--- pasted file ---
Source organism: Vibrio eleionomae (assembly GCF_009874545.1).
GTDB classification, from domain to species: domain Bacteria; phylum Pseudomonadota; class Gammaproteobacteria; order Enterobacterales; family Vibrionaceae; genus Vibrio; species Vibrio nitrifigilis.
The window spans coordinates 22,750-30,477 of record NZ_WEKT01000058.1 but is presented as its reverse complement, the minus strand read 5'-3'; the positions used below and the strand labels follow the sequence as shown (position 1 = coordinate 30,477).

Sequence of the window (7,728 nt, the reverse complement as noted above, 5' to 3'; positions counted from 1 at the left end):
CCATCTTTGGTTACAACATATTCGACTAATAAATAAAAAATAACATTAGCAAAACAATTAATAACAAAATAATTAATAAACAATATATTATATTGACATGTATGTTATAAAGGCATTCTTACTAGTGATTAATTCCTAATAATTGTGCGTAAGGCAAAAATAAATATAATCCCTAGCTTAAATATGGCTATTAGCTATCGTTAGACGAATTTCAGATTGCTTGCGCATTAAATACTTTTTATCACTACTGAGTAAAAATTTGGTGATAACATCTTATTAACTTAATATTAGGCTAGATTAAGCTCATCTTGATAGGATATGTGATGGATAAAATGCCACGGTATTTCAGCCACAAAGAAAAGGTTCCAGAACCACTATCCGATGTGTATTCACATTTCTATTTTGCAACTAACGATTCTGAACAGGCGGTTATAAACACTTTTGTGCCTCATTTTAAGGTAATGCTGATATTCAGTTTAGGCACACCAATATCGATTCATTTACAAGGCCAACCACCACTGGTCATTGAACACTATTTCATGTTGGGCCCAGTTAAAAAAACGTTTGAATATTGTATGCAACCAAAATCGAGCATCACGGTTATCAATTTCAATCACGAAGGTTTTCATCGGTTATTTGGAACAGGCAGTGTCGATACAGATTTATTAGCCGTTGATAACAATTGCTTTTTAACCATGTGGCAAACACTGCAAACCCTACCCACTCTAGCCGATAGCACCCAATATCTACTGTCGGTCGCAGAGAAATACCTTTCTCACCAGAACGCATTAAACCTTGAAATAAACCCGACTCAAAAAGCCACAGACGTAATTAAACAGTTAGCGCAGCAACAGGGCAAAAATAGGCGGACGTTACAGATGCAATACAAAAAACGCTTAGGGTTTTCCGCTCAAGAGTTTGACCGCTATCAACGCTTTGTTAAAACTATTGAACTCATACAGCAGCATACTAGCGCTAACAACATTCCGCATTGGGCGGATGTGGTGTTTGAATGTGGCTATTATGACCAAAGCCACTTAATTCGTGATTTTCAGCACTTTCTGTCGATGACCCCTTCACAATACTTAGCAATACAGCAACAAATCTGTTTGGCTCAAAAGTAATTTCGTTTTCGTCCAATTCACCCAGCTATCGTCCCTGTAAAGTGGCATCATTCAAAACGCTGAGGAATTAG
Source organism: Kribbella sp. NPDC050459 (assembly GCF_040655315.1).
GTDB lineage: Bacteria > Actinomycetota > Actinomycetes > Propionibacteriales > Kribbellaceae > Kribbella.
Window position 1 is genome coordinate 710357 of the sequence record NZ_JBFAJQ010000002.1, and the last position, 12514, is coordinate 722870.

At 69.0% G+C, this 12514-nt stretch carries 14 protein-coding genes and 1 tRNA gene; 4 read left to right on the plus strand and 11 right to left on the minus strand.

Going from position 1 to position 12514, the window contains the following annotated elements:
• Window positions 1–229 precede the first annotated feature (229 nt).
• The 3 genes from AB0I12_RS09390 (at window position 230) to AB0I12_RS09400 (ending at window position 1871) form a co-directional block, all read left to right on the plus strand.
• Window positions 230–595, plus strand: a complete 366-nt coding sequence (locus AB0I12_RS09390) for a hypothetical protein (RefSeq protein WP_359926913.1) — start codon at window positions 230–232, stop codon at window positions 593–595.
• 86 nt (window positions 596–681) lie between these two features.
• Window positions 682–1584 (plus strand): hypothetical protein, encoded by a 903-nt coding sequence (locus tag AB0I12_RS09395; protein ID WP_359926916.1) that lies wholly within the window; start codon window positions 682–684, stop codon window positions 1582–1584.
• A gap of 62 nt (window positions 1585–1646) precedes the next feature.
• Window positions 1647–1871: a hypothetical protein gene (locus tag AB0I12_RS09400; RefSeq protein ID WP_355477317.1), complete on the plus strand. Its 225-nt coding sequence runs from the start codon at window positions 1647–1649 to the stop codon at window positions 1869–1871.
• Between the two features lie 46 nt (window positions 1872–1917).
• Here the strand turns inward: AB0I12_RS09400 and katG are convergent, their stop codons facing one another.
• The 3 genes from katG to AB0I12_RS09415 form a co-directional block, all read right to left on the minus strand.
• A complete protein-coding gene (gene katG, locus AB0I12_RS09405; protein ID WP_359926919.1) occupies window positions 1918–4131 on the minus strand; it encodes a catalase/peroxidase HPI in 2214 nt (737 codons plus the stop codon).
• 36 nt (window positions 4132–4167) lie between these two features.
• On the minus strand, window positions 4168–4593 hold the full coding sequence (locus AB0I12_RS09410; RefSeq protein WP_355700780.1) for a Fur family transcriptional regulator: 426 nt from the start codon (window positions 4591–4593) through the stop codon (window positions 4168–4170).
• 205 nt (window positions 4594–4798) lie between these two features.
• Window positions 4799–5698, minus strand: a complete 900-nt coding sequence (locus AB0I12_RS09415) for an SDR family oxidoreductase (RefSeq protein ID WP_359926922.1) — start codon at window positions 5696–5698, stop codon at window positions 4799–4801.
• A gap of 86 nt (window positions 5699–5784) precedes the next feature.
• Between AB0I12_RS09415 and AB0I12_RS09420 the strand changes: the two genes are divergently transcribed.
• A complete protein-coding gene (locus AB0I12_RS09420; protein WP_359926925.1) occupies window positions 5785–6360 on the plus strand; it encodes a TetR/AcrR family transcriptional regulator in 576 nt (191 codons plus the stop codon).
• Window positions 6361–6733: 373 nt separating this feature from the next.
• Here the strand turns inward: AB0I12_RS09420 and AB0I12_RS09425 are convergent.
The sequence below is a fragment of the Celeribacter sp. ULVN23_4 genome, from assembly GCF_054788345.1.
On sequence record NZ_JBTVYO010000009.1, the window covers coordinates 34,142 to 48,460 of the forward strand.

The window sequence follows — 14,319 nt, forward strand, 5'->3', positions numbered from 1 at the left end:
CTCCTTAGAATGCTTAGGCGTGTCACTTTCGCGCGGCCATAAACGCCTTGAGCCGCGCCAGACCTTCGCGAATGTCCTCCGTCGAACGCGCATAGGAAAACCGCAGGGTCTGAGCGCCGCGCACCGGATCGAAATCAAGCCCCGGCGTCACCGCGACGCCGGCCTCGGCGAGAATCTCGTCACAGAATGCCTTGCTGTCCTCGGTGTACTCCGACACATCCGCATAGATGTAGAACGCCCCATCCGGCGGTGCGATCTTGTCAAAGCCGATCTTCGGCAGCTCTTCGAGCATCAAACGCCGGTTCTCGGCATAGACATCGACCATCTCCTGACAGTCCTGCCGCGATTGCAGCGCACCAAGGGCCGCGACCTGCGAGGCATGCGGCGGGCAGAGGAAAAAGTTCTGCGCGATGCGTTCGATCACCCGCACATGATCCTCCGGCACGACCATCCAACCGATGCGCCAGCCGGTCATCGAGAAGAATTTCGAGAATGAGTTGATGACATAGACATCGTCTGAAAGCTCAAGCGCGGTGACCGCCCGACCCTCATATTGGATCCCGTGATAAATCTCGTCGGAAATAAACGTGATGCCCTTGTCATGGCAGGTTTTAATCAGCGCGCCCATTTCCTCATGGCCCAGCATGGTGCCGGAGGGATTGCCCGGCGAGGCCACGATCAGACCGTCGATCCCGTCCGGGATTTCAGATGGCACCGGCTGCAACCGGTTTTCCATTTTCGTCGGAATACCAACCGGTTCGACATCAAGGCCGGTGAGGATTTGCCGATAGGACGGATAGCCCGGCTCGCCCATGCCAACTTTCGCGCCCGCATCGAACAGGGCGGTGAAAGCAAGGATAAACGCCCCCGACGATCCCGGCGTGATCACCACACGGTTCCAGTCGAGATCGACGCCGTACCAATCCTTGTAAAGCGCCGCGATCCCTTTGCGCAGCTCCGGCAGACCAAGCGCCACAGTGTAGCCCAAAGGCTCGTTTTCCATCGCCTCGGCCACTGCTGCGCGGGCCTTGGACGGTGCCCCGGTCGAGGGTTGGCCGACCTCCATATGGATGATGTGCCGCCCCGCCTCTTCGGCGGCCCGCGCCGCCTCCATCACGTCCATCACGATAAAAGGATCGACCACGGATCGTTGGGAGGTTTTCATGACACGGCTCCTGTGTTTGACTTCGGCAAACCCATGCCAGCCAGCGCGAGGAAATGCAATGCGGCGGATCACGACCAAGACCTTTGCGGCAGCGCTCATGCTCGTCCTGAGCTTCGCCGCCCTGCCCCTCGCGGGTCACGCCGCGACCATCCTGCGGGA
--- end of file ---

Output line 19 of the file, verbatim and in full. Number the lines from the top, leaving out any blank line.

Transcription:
• Here the strand turns inward: AB0I12_RS09400 and katG are convergent, their stop codons facing one another.